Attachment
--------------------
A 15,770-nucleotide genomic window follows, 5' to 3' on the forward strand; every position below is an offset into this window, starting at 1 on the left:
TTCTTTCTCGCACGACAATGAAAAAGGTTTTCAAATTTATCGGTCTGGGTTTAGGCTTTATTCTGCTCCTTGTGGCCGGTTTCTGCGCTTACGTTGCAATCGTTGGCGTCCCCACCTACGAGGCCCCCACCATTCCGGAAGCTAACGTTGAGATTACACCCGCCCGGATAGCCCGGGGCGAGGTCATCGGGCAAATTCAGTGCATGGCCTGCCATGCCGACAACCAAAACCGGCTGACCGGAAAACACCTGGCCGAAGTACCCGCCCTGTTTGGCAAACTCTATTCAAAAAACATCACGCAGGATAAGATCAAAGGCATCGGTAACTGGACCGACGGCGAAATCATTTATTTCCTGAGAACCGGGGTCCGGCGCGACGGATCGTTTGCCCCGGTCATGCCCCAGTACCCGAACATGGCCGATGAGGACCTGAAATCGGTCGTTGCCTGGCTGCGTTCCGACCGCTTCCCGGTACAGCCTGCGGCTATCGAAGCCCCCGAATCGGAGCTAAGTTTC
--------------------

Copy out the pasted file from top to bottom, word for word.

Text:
A 15,770-nucleotide genomic window follows, 5' to 3' on the forward strand; every position below is an offset into this window, starting at 1 on the left:
TTCTTTCTCGCACGACAATGAAAAAGGTTTTCAAATTTATCGGTCTGGGTTTAGGCTTTATTCTGCTCCTTGTGGCCGGTTTCTGCGCTTACGTTGCAATCGTTGGCGTCCCCACCTACGAGGCCCCCACCATTCCGGAAGCTAACGTTGAGATTACACCCGCCCGGATAGCCCGGGGCGAGGTCATCGGGCAAATTCAGTGCATGGCCTGCCATGCCGACAACCAAAACCGGCTGACCGGAAAACACCTGGCCGAAGTACCCGCCCTGTTTGGCAAACTCTATTCAAAAAACATCACGCAGGATAAGATCAAAGGCATCGGTAACTGGACCGACGGCGAAATCATTTATTTCCTGAGAACCGGGGTCCGGCGCGACGGATCGTTTGCCCCGGTCATGCCCCAGTACCCGAACATGGCCGATGAGGACCTGAAATCGGTCGTTGCCTGGCTGCGTTCCGACCGCTTCCCGGTACAGCCTGCGGCTATCGAAGCCCCCGAATCGGAGCTAAGTTTC